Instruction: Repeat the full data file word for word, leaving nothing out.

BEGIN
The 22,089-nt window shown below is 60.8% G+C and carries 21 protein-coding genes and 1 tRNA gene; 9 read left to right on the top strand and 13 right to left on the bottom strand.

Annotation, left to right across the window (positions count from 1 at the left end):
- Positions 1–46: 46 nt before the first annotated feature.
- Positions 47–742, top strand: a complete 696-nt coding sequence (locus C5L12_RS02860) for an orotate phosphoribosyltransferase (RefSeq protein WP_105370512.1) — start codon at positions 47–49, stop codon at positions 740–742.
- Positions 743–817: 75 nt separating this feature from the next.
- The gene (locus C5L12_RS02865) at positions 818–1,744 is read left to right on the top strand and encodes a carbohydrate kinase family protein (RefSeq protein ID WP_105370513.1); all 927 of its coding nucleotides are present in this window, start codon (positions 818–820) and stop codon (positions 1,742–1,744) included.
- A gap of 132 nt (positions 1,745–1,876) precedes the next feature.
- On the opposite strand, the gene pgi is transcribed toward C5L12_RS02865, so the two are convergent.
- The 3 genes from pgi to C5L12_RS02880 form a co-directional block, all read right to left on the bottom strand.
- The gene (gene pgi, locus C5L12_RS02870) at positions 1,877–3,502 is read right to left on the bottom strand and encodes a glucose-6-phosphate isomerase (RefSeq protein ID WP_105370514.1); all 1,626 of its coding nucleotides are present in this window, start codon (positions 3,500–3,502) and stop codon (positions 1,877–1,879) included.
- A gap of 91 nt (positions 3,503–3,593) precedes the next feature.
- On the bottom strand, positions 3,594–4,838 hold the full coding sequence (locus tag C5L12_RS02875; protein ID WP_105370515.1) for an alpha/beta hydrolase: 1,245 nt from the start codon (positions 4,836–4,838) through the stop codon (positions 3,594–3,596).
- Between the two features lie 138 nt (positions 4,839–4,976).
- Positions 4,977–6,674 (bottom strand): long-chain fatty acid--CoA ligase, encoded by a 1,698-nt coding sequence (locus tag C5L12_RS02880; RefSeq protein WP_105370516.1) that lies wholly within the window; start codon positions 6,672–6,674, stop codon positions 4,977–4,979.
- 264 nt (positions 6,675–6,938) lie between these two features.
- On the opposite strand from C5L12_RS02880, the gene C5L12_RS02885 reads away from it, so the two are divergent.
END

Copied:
The 22,089-nt window shown below is 60.8% G+C and carries 21 protein-coding genes and 1 tRNA gene; 9 read left to right on the top strand and 13 right to left on the bottom strand.

Annotation, left to right across the window (positions count from 1 at the left end):
- Positions 1–46: 46 nt before the first annotated feature.
- Positions 47–742, top strand: a complete 696-nt coding sequence (locus C5L12_RS02860) for an orotate phosphoribosyltransferase (RefSeq protein WP_105370512.1) — start codon at positions 47–49, stop codon at positions 740–742.
- Positions 743–817: 75 nt separating this feature from the next.
- The gene (locus C5L12_RS02865) at positions 818–1,744 is read left to right on the top strand and encodes a carbohydrate kinase family protein (RefSeq protein ID WP_105370513.1); all 927 of its coding nucleotides are present in this window, start codon (positions 818–820) and stop codon (positions 1,742–1,744) included.
- A gap of 132 nt (positions 1,745–1,876) precedes the next feature.
- On the opposite strand, the gene pgi is transcribed toward C5L12_RS02865, so the two are convergent.
- The 3 genes from pgi to C5L12_RS02880 form a co-directional block, all read right to left on the bottom strand.
- The gene (gene pgi, locus C5L12_RS02870) at positions 1,877–3,502 is read right to left on the bottom strand and encodes a glucose-6-phosphate isomerase (RefSeq protein ID WP_105370514.1); all 1,626 of its coding nucleotides are present in this window, start codon (positions 3,500–3,502) and stop codon (positions 1,877–1,879) included.
- A gap of 91 nt (positions 3,503–3,593) precedes the next feature.
- On the bottom strand, positions 3,594–4,838 hold the full coding sequence (locus tag C5L12_RS02875; protein ID WP_105370515.1) for an alpha/beta hydrolase: 1,245 nt from the start codon (positions 4,836–4,838) through the stop codon (positions 3,594–3,596).
- Between the two features lie 138 nt (positions 4,839–4,976).
- Positions 4,977–6,674 (bottom strand): long-chain fatty acid--CoA ligase, encoded by a 1,698-nt coding sequence (locus tag C5L12_RS02880; RefSeq protein WP_105370516.1) that lies wholly within the window; start codon positions 6,672–6,674, stop codon positions 4,977–4,979.
- 264 nt (positions 6,675–6,938) lie between these two features.
- On the opposite strand from C5L12_RS02880, the gene C5L12_RS02885 reads away from it, so the two are divergent.